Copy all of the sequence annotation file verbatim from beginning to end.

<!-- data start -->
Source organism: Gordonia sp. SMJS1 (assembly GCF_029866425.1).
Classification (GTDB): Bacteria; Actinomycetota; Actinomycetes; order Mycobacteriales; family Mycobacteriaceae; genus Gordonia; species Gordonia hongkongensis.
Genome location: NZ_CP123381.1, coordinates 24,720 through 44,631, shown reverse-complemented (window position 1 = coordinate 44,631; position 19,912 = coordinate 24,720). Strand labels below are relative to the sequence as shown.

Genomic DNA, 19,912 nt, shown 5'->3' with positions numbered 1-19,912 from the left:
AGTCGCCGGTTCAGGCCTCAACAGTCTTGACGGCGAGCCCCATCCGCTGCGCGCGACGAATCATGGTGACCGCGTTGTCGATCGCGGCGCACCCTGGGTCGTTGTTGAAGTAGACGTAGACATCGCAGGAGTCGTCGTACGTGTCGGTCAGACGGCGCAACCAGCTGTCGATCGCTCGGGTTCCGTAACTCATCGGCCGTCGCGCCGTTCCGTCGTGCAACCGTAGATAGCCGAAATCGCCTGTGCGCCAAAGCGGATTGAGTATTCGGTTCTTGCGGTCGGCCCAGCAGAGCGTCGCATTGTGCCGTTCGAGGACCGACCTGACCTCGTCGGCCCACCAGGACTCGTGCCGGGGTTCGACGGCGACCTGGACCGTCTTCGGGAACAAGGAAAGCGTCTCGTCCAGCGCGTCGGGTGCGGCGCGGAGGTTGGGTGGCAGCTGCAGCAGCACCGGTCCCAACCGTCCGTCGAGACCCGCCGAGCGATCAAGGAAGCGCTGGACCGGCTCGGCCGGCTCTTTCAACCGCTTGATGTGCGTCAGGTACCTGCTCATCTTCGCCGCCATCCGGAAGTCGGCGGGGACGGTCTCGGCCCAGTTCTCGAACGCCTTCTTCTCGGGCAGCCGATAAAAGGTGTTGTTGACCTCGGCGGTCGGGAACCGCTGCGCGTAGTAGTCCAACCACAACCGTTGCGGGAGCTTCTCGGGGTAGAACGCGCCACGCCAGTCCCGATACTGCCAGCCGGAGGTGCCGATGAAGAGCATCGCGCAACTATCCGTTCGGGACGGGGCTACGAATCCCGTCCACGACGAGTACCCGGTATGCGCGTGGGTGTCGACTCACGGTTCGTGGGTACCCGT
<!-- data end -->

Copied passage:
Source organism: Gordonia sp. SMJS1 (assembly GCF_029866425.1).
Classification (GTDB): Bacteria; Actinomycetota; Actinomycetes; order Mycobacteriales; family Mycobacteriaceae; genus Gordonia; species Gordonia hongkongensis.
Genome location: NZ_CP123381.1, coordinates 24,720 through 44,631, shown reverse-complemented (window position 1 = coordinate 44,631; position 19,912 = coordinate 24,720). Strand labels below are relative to the sequence as shown.

Genomic DNA, 19,912 nt, shown 5'->3' with positions numbered 1-19,912 from the left:
AGTCGCCGGTTCAGGCCTCAACAGTCTTGACGGCGAGCCCCATCCGCTGCGCGCGACGAATCATGGTGACCGCGTTGTCGATCGCGGCGCACCCTGGGTCGTTGTTGAAGTAGACGTAGACATCGCAGGAGTCGTCGTACGTGTCGGTCAGACGGCGCAACCAGCTGTCGATCGCTCGGGTTCCGTAACTCATCGGCCGTCGCGCCGTTCCGTCGTGCAACCGTAGATAGCCGAAATCGCCTGTGCGCCAAAGCGGATTGAGTATTCGGTTCTTGCGGTCGGCCCAGCAGAGCGTCGCATTGTGCCGTTCGAGGACCGACCTGACCTCGTCGGCCCACCAGGACTCGTGCCGGGGTTCGACGGCGACCTGGACCGTCTTCGGGAACAAGGAAAGCGTCTCGTCCAGCGCGTCGGGTGCGGCGCGGAGGTTGGGTGGCAGCTGCAGCAGCACCGGTCCCAACCGTCCGTCGAGACCCGCCGAGCGATCAAGGAAGCGCTGGACCGGCTCGGCCGGCTCTTTCAACCGCTTGATGTGCGTCAGGTACCTGCTCATCTTCGCCGCCATCCGGAAGTCGGCGGGGACGGTCTCGGCCCAGTTCTCGAACGCCTTCTTCTCGGGCAGCCGATAAAAGGTGTTGTTGACCTCGGCGGTCGGGAACCGCTGCGCGTAGTAGTCCAACCACAACCGTTGCGGGAGCTTCTCGGGGTAGAACGCGCCACGCCAGTCCCGATACTGCCAGCCGGAGGTGCCGATGAAGAGCATCGCGCAACTATCCGTTCGGGACGGGGCTACGAATCCCGTCCACGACGAGTACCCGGTATGCGCGTGGGTGTCGACTCACGGTTCGTGGGTACCCGT